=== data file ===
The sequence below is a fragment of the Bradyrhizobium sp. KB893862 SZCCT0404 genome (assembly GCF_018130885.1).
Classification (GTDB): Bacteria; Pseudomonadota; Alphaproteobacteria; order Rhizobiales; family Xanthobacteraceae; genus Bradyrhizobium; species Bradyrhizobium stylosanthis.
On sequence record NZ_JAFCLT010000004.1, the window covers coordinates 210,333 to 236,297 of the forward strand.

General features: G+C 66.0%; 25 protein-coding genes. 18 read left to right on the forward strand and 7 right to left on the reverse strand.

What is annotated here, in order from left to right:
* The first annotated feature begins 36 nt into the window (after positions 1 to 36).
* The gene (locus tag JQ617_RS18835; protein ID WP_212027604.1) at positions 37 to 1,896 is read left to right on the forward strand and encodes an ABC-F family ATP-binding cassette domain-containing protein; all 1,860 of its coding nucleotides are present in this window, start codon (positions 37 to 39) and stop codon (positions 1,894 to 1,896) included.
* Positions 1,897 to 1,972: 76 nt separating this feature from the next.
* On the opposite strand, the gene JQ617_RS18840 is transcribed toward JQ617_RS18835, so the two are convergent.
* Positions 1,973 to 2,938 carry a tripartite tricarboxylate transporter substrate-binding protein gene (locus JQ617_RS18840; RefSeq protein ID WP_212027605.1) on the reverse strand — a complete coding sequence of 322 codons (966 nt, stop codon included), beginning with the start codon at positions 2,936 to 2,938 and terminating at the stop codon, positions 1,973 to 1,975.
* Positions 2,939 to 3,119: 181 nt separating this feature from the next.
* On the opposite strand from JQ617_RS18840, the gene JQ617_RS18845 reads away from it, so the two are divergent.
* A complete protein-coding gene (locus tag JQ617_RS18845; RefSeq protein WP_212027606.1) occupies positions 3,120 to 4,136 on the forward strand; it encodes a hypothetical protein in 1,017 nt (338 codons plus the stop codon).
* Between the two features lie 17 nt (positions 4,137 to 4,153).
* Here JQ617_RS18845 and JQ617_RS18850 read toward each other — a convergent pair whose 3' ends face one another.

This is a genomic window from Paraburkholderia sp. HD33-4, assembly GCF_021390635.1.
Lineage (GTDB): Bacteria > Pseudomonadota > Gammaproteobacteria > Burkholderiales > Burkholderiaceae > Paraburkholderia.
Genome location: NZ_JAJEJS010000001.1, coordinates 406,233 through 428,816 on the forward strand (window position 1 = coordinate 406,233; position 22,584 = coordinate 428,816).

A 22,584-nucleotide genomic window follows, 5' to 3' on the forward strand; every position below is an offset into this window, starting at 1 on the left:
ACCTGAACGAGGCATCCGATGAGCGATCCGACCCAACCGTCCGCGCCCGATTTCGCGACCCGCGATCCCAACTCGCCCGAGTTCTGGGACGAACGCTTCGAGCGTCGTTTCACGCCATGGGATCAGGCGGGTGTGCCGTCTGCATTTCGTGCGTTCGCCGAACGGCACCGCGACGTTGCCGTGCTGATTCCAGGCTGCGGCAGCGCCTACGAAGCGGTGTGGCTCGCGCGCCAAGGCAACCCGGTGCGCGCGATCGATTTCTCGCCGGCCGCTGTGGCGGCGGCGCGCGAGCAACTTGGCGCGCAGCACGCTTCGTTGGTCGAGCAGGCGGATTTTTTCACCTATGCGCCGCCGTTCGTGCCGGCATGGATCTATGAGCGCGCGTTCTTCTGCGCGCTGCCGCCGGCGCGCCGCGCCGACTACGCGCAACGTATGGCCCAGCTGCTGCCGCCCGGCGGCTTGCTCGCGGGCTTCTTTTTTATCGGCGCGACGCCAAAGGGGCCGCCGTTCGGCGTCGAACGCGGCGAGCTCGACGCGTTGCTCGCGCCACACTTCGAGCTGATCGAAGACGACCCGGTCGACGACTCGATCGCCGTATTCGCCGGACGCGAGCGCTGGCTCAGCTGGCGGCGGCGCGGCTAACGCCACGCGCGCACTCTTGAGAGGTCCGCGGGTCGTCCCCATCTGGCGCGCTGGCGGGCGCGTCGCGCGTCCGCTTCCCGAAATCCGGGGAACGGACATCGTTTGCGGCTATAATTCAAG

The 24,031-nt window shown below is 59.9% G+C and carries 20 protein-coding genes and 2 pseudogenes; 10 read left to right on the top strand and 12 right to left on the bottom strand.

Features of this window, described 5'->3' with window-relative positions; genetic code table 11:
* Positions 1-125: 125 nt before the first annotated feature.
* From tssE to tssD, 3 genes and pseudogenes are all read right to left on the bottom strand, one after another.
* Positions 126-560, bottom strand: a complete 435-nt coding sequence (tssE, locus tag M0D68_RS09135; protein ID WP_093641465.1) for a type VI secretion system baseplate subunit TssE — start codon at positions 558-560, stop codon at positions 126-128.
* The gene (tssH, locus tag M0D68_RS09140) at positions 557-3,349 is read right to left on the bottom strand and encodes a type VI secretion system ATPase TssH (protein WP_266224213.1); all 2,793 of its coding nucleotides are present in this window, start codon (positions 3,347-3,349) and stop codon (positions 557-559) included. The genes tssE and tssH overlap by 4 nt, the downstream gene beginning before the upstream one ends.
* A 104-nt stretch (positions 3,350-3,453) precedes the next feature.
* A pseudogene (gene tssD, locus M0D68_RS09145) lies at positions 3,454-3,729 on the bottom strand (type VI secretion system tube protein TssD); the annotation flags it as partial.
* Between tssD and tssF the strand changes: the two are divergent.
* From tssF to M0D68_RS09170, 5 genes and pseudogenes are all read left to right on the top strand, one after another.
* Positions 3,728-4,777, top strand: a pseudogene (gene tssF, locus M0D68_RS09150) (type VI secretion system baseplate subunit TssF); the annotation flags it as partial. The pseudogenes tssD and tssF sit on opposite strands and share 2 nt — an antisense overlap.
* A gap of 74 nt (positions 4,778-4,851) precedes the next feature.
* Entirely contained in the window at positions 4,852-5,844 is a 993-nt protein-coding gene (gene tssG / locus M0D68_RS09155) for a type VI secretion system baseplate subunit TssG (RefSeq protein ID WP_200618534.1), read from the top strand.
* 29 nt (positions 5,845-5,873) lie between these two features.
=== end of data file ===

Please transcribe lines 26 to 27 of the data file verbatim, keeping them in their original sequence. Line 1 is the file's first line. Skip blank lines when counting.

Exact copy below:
* The gene (tssH, locus tag M0D68_RS09140) at positions 557-3,349 is read right to left on the bottom strand and encodes a type VI secretion system ATPase TssH (protein WP_266224213.1); all 2,793 of its coding nucleotides are present in this window, start codon (positions 3,347-3,349) and stop codon (positions 557-559) included. The genes tssE and tssH overlap by 4 nt, the downstream gene beginning before the upstream one ends.
* A 104-nt stretch (positions 3,350-3,453) precedes the next feature.